So, what about homeschool socialization?
If you’ve been a homeschool family for more than 5 minutes, you’ve likely heard this jab from a well-meaning friend or family member. But the truth is that this is not an issue for most homeschooled kids!
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The data and statistics tell us that homeschooled kids are out in the community much more than their public school peers. So, let’s put this issue to rest but also talk about practical ways to help your homeschoolers make friends. Listen in on the podcast episode below for ideas.
According to Oxford dictionary, socialization can be defined in two ways:
- the activity of mixing socially with others.
- the process of learning to behave in a way that is acceptable to society.
The main way that homeschooling is different from schooling in a traditional classroom setting is that your child is likely not around 25-30 of his peers all day. Homeschooled children are still socially active, participating in multiple groups, sports, volunteer activities, co-op, church groups, and more each week.
Some homeschooled children are in large families, so they are around many kids all day, although these children are of all different ages.
Homeschooled kids that are active in the community are mixing socially with a wide range of ages on a regular basis.
The the “mixing socially” aspect of socialization is usually not a problem for homeschool families.
Now for the second part of that definition. Many homeschoolers would say that they don’t necessarily want their children to behave in a way that is acceptable to society. Not all of us share in the worldview of the dominant secular culture. Yes, many of homeschool so that we are the primary influence on our kids – not the culture, not the teacher, not the curriculum, and not their immature peers. You could say that all education is discipleship and worldview matters.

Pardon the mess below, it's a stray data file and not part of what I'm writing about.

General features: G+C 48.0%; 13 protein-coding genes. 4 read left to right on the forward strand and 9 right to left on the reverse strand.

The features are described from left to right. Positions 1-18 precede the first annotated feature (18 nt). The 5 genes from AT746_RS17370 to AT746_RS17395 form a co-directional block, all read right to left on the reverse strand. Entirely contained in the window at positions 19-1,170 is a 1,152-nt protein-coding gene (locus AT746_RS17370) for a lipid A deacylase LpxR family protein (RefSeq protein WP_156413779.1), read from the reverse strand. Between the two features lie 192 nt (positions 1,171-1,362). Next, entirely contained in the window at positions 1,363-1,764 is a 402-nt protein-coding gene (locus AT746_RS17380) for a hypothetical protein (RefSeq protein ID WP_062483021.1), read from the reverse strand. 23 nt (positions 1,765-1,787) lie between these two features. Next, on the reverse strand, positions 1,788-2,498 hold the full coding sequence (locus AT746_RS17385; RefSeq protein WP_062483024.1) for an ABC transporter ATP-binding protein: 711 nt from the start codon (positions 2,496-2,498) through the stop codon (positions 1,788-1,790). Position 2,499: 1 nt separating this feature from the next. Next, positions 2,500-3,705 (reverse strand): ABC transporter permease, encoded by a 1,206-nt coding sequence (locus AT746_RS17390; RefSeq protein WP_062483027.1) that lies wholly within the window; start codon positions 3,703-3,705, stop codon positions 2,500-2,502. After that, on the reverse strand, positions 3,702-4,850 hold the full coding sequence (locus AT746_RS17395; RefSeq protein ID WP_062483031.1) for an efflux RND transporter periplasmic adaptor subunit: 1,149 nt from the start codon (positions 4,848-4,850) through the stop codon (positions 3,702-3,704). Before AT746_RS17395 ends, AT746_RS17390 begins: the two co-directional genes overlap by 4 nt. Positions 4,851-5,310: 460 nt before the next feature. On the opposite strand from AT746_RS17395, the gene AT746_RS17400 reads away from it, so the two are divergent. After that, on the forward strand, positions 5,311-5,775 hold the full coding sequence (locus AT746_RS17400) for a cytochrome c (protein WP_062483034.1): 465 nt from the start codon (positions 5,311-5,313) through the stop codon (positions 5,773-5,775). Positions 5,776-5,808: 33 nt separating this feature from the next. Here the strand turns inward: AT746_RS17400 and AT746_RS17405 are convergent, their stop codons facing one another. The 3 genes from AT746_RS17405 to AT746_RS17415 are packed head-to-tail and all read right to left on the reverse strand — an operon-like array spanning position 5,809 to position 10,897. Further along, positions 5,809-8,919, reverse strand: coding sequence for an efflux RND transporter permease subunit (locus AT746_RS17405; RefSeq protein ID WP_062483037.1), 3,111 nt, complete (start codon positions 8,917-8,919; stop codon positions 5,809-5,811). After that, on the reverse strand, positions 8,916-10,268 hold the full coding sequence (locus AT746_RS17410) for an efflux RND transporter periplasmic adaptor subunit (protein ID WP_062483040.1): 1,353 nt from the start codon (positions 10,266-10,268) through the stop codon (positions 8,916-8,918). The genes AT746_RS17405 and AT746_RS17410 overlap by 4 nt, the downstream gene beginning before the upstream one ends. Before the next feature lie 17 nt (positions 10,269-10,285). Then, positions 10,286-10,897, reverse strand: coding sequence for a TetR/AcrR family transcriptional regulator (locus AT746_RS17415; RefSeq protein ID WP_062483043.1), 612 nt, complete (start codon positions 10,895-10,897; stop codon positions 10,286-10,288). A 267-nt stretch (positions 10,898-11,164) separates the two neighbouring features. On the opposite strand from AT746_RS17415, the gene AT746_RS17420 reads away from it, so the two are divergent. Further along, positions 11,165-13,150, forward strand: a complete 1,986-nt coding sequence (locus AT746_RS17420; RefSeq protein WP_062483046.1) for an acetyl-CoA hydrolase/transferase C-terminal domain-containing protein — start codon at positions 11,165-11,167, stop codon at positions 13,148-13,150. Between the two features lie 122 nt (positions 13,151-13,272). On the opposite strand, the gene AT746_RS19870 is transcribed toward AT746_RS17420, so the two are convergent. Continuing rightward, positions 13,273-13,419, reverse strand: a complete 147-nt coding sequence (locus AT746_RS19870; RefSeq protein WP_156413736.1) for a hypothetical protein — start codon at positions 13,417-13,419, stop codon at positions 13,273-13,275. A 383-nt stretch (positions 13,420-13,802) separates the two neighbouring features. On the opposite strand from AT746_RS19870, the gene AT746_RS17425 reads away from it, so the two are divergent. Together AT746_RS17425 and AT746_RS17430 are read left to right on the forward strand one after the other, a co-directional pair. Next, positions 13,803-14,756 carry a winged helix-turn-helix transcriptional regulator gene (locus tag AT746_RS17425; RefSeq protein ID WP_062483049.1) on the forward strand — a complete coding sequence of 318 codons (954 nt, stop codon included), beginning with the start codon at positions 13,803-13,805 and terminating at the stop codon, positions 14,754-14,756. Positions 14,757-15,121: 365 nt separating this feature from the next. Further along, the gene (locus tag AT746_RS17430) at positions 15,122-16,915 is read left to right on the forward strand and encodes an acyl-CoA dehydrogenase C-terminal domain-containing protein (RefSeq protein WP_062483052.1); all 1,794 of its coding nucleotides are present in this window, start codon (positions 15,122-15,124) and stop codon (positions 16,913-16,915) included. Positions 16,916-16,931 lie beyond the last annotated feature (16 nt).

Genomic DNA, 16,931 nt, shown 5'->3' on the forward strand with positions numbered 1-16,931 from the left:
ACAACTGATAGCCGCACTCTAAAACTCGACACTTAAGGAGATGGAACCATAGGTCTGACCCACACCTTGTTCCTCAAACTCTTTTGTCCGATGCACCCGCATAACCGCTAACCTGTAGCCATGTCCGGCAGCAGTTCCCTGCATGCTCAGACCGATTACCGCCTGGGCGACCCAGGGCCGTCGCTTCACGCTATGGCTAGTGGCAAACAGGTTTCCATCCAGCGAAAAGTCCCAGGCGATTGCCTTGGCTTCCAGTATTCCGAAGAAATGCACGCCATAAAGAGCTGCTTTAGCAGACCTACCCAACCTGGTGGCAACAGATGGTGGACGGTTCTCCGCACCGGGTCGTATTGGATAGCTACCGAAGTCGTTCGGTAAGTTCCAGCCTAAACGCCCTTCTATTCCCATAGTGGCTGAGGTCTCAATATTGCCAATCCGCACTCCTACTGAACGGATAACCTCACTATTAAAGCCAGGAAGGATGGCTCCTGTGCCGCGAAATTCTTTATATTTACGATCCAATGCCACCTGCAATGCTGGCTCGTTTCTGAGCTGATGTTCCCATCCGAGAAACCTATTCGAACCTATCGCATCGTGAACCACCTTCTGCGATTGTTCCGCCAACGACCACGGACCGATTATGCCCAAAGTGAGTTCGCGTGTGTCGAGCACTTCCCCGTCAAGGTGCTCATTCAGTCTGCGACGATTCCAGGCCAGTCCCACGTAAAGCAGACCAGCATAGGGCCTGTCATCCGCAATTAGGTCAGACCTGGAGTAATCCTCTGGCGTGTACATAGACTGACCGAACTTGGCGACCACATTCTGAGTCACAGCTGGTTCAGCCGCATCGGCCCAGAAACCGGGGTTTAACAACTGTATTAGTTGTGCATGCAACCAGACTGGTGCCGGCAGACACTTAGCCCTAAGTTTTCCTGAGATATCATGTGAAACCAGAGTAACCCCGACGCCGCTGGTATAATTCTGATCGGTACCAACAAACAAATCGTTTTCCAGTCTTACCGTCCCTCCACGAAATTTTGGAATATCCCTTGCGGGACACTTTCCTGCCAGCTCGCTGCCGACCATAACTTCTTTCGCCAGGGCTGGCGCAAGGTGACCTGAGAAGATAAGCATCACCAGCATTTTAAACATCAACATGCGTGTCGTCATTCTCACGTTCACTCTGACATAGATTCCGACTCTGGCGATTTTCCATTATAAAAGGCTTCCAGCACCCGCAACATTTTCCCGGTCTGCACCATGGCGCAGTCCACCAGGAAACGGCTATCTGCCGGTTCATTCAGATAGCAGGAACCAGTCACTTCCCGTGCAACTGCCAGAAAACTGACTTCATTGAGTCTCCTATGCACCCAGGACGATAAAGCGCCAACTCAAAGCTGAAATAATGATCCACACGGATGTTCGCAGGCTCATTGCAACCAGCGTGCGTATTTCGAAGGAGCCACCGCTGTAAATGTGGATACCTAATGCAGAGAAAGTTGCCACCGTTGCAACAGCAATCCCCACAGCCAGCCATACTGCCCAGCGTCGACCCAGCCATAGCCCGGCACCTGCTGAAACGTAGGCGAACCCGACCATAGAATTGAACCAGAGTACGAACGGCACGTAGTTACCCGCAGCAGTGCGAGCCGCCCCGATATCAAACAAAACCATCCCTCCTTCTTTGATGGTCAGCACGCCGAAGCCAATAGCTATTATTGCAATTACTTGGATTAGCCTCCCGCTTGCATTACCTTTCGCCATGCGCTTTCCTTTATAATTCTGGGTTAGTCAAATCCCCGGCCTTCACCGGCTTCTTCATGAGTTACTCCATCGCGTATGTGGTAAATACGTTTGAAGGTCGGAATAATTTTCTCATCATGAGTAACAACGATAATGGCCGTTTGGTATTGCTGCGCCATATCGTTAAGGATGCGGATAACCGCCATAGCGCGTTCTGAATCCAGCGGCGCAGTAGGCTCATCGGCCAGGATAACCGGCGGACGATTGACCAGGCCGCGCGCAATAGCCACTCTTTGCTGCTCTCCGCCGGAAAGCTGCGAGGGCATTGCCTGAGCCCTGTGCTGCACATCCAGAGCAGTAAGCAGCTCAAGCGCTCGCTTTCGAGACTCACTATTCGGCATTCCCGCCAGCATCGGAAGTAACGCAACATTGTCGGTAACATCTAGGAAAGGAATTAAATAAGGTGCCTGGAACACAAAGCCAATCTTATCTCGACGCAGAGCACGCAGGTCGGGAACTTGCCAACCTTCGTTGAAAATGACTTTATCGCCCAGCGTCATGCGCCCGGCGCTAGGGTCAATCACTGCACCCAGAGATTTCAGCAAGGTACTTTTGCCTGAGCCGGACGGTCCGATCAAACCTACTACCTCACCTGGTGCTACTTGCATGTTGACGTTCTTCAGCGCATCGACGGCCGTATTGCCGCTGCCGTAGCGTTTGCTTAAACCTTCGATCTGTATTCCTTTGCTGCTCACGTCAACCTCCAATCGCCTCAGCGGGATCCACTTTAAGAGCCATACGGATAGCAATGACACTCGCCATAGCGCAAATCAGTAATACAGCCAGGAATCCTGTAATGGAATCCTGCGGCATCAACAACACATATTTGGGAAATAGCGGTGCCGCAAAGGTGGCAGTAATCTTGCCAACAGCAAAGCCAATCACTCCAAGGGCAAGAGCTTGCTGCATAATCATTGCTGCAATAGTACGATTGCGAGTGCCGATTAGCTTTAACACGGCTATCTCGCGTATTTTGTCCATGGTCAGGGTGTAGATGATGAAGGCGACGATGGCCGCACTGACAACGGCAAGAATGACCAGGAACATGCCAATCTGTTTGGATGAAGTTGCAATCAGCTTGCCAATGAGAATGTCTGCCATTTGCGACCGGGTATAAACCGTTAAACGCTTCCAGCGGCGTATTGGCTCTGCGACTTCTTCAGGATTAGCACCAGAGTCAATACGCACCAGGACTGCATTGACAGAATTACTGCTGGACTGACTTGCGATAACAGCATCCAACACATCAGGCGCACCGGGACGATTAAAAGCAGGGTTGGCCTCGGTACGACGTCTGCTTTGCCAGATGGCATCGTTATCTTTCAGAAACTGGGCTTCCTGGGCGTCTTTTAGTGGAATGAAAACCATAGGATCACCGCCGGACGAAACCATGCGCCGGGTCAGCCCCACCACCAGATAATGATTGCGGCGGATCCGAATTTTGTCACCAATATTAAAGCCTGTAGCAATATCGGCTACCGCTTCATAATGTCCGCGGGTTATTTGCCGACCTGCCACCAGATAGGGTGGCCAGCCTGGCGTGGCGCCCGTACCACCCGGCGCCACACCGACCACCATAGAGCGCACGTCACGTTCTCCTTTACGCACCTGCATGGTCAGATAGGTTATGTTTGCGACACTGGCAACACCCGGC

Let’s face it: some kids will be socially awkward no matter if they are homeschooled, public schooled, or private schooled. Other kids will be the cool kids no matter which type of education they receive. Much of it has to do with family dynamics and personality anyway. So homeschooling doesn’t make kids weird or lack socialization skills.
EPISODE #6: How to Help Your Homeschooled Kids Make Friends
A blog reader named Melissa sent in this great question: How do I get my kids out and involved in activities and making friends? Every homeschool co-op or group in our area doesn’t work for our family because of the day of the week it is on or cost. My kids really want friends to connect with, and I just can’t figure it out!
This is the age-old question that homeschoolers will inevitably hear from at least one person in their life: “What about homeschool socialization?” It really isn’t that complicated! Homeschoolers are out in the real world more than public school kids.
This is episode 6 of the Homeschool with Moxie Podcast. Be sure to subscribe so that you don’t miss the release of a new episode each week!
Check out this related episode: Homeschooling an Only Child with Gwen Little – HWM #91
Do you have a question about homeschooling? Use the button below to record a voicemail and send me your question. You just might find yourself on a future podcast episode!
Homeschool children socialize in dozens of ways. Since they’re not tied down to a traditional school schedule, homeschool families are free to get together with other people anytime of the day. Many homeschool children are involved in co-ops for things like physical education, art class, science experiments, field trips, and library events.
Homeschooled children can also take lessons of many kinds during the day. Some kids participate in sports teams, music groups, and church groups.
How do homeschoolers have friends?
Homeschoolers have friends the way anyone would make friends – in your real life and connected to the activities you do regularly. So while homeschooled kids might not be sitting with 25 of their peers all day, they are out in the community. If you have other local homeschool families, your kids can make friends with those kids.
If your children play on a sports team, they can have friends from that team. Maybe your child is involved in something like karate. They will naturally meet other kids and begin to form friendships.
Church groups are a great place for homeschooled kids to meet other kids their same age. Does your local community have a regular homeschool co-op? These homeschool meet-ups are a natural way for your kids to have friends.
Clearly, homeschool socialization is not as big of a problem as critics make it out to be.
Now, of course some kids are more naturally shy and not as adept in making friends. But that would be the case for some children no matter how they are educated!